When hiring employees, you’ll also want to make sure you understand your responsibilities as an employer, including obtaining the required business insurance, including workers compensation, unemployment, and more.

5. Organize Your Finances

As you might expect, your finances are a huge part of both starting a lead generation business and setting it up for success. There are a few crucial components that you’ll want to set up and decide on before you launch your lead gen business into the market.

Open a Business Bank Account

Every company needs a dedicated business bank account. If you don’t separate your personal and business finances, you can run into accounting and liability problems that may leave your personal finances at risk.

Luckily, opening a business bank account is easy: If you’ve registered your business with your state and received an EIN from the IRS, you’re halfway there. The next step is to choose the right business bank account for you from an array of options—including banks that are entirely digital—and sign up by submitting your business information for validation.

Apply for a Business Credit Card

As you’re accruing your startup expenses for your lead generation business, you’ll find that you need a strong financing tool. Many entrepreneurs turn to a business credit card, which can provide that spending power that you need both at the beginning and as your business grows, too.

Even if your credit isn’t perfect, you’ll find that there’s a range of business credit card options for which you can apply. Another reason to get a business credit card: Paying your bills in full and on time will build your business credit, which can open up lots of avenues for you down the line in terms of securing financing.

If you qualify, you also might want to explore 0% introductory APR business credit cards, which provide cardholders with a period of interest-free spending (that can be up to a year). This can enable you to build up your business and then, once you’re generating revenue, pay off your balance before the introductory period ends and a variable interest rate kicks in.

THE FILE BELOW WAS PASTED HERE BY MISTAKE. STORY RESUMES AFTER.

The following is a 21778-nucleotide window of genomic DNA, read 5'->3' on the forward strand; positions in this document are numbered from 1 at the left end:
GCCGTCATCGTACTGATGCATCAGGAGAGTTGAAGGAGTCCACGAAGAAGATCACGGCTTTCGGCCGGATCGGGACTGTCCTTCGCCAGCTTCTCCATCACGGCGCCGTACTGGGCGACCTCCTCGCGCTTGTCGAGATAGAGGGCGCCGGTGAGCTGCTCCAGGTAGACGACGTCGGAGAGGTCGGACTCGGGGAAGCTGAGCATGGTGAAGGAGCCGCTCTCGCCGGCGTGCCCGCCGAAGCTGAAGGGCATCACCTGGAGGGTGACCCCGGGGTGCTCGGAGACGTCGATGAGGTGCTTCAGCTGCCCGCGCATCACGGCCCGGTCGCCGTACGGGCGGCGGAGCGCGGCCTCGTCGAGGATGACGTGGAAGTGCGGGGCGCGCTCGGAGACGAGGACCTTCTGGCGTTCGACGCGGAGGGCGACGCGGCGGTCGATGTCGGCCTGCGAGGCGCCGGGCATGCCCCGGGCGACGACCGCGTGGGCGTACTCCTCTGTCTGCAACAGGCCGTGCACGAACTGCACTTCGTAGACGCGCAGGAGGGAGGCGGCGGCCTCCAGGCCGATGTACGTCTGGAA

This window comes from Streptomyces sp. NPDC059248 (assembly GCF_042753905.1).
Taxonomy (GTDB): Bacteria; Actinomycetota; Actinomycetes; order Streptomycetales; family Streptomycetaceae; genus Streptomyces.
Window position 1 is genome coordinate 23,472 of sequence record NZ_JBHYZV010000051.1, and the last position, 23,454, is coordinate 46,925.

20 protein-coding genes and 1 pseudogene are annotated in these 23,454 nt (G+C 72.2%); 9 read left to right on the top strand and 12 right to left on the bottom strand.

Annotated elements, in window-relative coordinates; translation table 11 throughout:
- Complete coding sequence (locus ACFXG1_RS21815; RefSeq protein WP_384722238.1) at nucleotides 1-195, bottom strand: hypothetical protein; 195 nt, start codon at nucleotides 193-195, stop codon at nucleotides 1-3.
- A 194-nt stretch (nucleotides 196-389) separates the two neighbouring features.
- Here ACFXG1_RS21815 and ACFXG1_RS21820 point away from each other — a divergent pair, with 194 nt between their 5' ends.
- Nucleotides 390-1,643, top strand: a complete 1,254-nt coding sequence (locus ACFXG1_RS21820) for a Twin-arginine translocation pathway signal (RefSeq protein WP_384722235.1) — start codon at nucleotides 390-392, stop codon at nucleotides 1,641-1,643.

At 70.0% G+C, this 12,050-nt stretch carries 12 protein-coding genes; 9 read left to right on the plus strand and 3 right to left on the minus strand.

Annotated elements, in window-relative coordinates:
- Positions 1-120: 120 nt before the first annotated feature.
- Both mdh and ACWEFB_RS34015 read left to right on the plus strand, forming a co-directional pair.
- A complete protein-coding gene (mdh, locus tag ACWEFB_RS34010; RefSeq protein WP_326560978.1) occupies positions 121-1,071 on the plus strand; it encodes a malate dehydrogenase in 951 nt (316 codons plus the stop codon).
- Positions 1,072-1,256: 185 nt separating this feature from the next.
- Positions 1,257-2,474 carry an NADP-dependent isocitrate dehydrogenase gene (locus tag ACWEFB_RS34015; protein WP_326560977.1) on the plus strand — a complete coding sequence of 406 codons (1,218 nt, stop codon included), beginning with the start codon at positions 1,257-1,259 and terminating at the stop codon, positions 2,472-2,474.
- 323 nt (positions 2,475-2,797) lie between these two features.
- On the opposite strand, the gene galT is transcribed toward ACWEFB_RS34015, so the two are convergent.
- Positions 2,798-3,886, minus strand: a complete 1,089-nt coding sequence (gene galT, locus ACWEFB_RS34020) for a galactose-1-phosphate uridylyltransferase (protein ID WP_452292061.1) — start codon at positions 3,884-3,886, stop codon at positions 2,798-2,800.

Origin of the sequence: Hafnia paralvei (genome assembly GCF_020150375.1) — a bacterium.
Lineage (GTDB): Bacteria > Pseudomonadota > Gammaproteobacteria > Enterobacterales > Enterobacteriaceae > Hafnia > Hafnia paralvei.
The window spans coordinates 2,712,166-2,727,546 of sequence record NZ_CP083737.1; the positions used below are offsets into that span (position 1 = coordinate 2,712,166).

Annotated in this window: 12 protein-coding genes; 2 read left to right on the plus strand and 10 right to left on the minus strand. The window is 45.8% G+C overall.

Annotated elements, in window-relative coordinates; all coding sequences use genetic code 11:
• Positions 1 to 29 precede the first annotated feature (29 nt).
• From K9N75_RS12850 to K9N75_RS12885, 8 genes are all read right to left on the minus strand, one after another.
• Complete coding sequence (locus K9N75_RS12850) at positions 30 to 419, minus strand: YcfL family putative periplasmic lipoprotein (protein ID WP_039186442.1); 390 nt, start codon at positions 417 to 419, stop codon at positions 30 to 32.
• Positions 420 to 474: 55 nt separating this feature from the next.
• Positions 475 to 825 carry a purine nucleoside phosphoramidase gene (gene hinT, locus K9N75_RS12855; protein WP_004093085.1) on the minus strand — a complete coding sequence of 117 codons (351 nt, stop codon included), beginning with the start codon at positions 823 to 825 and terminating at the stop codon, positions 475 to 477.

Look Into Business Funding

If not now, then at some point you’ll likely want to look into your business funding options. In candor, there aren’t many business loans that are available for new companies that don’t have a track record or revenue. Often, you won’t be approved for business loans without about six months of business history. (If you need ASAP funding, a business credit card is a great solution. You can also look into personal loans for business.)

That said, even if you’re not applying right now, you’ll want to know your options for funding down the line. Here are the funding options to consider as you’re starting a lead generation business:

  • Line of credit: A business line of credit is one of the most popular tools for financing, often because it’s so flexible. You’re able to use a line of credit as you want—meaning that you don’t have to spend the entire amount you’re approved for—and you only pay interest on what you use. You can use this for payroll, overhead, opportunities, and more.
  • Term loans: Another flexible type of working capital that can help you finance what you need as a small business owner is a business term loan. These loans are more “traditional” business loans in which you get approved for a lump sum with specific repayment terms and interest rates.